Hunting iceland


Greenland, in the native language called Kalaallit Nunaat, meaning ”Land of the people”; is an autonomous country within the Kingdom of Denmark, located between the Arctic and the Atlantic Ocean, east of the Canadian Arctic Archipelago. Physiographically, it is a part of the North-American continent.

Greenland is 2,2 million sq km (880.000 sq mi) and has 55.000 inhabitants. 85% of the country is covered by the inland glacier. There are no roads in Greenland. In summer, the only transport is by boats, helicopters and airplanes. Greenland is probably the second wildest area in the world and untouched by people, after the South Pole.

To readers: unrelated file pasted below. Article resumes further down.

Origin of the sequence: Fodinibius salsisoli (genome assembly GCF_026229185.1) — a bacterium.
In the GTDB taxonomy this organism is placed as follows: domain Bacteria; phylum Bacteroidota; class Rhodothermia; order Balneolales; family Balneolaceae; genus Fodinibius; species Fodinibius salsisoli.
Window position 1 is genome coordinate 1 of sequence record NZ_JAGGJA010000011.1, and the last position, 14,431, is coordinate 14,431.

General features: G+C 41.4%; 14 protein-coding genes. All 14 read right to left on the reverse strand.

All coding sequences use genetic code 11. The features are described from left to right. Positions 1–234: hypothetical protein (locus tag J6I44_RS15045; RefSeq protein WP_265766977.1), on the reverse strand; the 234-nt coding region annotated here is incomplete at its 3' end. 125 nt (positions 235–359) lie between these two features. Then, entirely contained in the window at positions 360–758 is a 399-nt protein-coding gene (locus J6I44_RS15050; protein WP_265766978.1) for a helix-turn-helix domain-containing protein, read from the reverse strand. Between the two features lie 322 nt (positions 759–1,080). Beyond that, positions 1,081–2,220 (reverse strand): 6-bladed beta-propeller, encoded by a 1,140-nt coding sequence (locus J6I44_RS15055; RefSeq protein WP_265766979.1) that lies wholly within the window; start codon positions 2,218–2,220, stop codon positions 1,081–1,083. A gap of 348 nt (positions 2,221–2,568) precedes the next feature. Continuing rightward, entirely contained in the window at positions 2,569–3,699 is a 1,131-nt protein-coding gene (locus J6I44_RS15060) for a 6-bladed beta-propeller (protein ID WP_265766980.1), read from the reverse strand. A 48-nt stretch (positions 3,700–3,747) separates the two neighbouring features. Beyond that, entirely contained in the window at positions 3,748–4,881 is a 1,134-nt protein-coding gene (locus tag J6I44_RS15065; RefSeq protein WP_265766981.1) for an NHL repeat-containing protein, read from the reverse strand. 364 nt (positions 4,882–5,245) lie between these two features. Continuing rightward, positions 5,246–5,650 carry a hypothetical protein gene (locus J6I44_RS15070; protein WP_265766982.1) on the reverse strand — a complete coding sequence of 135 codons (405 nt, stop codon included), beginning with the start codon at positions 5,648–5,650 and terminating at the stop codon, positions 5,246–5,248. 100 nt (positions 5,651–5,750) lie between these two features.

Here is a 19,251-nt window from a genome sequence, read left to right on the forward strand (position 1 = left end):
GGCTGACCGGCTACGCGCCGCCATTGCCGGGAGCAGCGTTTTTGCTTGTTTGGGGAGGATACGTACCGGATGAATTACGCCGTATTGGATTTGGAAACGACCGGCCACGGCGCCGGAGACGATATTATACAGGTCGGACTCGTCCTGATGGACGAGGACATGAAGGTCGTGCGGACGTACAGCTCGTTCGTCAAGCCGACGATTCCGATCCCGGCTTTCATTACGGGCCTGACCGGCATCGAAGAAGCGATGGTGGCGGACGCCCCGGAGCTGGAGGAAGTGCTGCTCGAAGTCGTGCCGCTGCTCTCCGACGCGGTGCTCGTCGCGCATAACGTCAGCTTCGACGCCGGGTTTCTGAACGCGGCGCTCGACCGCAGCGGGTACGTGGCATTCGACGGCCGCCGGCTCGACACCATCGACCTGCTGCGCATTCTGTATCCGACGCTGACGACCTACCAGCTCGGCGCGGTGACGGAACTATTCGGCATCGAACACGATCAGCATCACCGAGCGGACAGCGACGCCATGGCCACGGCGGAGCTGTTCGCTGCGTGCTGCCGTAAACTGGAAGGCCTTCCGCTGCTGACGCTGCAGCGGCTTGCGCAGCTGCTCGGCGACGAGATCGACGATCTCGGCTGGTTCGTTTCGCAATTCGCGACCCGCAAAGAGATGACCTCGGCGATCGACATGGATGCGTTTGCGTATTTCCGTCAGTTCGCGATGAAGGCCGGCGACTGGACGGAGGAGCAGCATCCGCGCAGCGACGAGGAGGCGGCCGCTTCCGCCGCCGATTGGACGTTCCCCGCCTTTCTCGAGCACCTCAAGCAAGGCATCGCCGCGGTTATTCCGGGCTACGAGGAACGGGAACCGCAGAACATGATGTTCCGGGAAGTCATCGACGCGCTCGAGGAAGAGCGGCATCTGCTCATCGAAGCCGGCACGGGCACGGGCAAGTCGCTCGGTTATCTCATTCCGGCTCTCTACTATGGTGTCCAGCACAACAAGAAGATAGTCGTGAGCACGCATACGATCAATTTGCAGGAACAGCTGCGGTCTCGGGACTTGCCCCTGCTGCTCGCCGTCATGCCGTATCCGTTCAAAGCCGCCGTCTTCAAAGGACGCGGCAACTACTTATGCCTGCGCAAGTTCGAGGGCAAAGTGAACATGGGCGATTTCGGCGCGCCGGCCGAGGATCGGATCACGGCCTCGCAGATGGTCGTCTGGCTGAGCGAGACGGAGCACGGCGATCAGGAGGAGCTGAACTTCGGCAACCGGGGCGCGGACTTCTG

Greenland has been inhabited, though not continuously, by indigenous peoples since 2500 BC. There were Norse colonies in Greenland from AD 986 until early in the 15th century. In the early 18th century contact between Scandinavia and Greenland was re-established, and Denmark established a rule over Greenland.

Greenland is very rich of wildlife. There are several whale and seal species all around the coast. Mammal species include Polar bear, Arctic fox, Snow hare, Musk ox and Reindeer. There are also many seabirds species around the coast, including King Eider.